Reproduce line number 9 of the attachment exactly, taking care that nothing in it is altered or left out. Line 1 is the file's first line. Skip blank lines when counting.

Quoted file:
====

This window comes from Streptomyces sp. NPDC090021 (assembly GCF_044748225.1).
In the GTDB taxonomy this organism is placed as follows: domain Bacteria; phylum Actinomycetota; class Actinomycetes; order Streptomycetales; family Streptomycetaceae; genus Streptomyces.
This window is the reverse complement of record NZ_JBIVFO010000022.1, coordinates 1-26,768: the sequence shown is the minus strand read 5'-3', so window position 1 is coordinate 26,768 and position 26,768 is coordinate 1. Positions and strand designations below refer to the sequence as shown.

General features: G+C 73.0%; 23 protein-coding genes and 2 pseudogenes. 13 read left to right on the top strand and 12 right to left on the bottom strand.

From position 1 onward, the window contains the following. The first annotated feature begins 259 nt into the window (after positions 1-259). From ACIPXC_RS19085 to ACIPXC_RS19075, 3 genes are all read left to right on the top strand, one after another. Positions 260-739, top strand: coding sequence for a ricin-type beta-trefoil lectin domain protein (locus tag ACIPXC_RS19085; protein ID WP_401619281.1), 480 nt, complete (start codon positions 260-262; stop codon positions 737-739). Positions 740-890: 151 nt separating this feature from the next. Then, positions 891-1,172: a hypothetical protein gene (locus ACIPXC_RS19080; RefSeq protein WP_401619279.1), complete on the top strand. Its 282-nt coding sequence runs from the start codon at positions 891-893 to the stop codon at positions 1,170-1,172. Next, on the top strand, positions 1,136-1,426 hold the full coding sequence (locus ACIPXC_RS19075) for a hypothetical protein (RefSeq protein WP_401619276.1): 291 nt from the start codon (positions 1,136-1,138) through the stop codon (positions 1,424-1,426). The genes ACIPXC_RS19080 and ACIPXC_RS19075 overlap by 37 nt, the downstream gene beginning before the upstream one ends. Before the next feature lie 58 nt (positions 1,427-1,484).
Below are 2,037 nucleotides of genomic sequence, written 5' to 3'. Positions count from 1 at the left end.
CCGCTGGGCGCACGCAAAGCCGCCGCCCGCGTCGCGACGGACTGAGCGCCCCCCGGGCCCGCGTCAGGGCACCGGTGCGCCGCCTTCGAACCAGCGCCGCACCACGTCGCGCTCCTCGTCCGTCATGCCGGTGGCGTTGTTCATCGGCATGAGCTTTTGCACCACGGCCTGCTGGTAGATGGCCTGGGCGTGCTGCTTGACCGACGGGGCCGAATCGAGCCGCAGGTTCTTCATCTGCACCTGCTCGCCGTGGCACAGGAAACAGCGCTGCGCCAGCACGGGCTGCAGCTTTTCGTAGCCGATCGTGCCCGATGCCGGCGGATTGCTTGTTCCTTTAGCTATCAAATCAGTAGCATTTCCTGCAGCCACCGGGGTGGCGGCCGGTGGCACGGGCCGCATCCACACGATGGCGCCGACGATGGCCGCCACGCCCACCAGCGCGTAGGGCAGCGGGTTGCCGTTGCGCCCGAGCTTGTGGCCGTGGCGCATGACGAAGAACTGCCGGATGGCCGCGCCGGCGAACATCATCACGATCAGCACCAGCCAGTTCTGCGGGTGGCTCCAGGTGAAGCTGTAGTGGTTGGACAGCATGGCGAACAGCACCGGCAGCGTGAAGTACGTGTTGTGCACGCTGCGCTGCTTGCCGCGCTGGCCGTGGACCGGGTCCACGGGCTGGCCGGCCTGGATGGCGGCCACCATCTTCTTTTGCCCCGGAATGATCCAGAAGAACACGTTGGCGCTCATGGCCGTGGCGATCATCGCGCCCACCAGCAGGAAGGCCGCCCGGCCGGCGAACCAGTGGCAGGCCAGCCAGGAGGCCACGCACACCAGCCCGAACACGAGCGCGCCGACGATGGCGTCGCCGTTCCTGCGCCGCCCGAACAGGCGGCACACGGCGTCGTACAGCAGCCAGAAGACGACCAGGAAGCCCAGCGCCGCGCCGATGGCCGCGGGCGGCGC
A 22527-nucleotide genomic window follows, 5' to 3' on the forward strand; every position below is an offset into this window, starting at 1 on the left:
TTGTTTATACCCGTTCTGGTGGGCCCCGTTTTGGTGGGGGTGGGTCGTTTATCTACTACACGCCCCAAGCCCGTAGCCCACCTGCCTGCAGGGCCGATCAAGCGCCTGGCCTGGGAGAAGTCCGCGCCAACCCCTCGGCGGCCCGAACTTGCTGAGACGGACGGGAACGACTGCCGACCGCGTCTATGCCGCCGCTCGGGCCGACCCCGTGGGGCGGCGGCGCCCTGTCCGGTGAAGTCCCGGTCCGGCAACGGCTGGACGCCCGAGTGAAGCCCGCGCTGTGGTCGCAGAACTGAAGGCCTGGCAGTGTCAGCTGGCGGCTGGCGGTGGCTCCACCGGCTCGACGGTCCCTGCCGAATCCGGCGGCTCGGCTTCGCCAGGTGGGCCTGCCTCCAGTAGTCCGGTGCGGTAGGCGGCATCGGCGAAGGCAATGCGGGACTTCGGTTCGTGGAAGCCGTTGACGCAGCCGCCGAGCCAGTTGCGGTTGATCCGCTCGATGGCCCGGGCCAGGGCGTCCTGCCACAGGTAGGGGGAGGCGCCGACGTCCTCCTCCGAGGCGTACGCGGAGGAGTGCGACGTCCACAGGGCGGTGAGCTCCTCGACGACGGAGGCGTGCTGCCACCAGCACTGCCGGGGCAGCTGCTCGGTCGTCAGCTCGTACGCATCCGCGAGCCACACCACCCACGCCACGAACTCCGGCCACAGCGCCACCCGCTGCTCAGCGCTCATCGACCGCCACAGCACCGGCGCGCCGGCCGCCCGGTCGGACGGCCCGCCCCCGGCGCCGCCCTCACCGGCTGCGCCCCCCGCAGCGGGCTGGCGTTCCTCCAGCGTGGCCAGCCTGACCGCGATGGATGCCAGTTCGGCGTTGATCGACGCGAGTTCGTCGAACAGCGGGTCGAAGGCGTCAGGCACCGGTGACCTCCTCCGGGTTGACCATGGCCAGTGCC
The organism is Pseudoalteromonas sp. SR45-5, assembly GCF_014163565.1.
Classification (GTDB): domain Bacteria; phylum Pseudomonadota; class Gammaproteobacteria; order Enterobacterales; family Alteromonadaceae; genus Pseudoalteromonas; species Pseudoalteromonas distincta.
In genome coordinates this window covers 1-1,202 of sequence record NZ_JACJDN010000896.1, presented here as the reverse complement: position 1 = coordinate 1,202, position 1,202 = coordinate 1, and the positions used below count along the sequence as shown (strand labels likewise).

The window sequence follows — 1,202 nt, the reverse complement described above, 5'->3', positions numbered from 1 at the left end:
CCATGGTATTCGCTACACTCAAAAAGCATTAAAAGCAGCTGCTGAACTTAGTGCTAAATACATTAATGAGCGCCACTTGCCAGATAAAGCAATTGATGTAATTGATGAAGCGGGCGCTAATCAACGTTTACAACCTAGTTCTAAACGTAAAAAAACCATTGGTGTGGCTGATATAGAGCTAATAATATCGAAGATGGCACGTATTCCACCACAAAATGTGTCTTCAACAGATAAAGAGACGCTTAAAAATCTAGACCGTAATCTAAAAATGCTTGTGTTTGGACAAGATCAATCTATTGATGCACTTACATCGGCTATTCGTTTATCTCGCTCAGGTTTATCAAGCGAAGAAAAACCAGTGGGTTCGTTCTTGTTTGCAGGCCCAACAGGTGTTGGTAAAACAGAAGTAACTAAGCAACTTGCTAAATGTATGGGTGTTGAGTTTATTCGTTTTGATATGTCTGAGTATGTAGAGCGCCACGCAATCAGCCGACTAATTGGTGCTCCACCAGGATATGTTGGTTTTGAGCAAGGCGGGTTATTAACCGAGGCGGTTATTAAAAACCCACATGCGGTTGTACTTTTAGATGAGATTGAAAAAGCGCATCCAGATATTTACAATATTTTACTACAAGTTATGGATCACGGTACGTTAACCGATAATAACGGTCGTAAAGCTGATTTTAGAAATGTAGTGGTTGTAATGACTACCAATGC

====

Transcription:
TTGTTTATACCCGTTCTGGTGGGCCCCGTTTTGGTGGGGGTGGGTCGTTTATCTACTACACGCCCCAAGCCCGTAGCCCACCTGCCTGCAGGGCCGATCAAGCGCCTGGCCTGGGAGAAGTCCGCGCCAACCCCTCGGCGGCCCGAACTTGCTGAGACGGACGGGAACGACTGCCGACCGCGTCTATGCCGCCGCTCGGGCCGACCCCGTGGGGCGGCGGCGCCCTGTCCGGTGAAGTCCCGGTCCGGCAACGGCTGGACGCCCGAGTGAAGCCCGCGCTGTGGTCGCAGAACTGAAGGCCTGGCAGTGTCAGCTGGCGGCTGGCGGTGGCTCCACCGGCTCGACGGTCCCTGCCGAATCCGGCGGCTCGGCTTCGCCAGGTGGGCCTGCCTCCAGTAGTCCGGTGCGGTAGGCGGCATCGGCGAAGGCAATGCGGGACTTCGGTTCGTGGAAGCCGTTGACGCAGCCGCCGAGCCAGTTGCGGTTGATCCGCTCGATGGCCCGGGCCAGGGCGTCCTGCCACAGGTAGGGGGAGGCGCCGACGTCCTCCTCCGAGGCGTACGCGGAGGAGTGCGACGTCCACAGGGCGGTGAGCTCCTCGACGACGGAGGCGTGCTGCCACCAGCACTGCCGGGGCAGCTGCTCGGTCGTCAGCTCGTACGCATCCGCGAGCCACACCACCCACGCCACGAACTCCGGCCACAGCGCCACCCGCTGCTCAGCGCTCATCGACCGCCACAGCACCGGCGCGCCGGCCGCCCGGTCGGACGGCCCGCCCCCGGCGCCGCCCTCACCGGCTGCGCCCCCCGCAGCGGGCTGGCGTTCCTCCAGCGTGGCCAGCCTGACCGCGATGGATGCCAGTTCGGCGTTGATCGACGCGAGTTCGTCGAACAGCGGGTCGAAGGCGTCAGGCACCGGTGACCTCCTCCGGGTTGACCATGGCCAGTGCC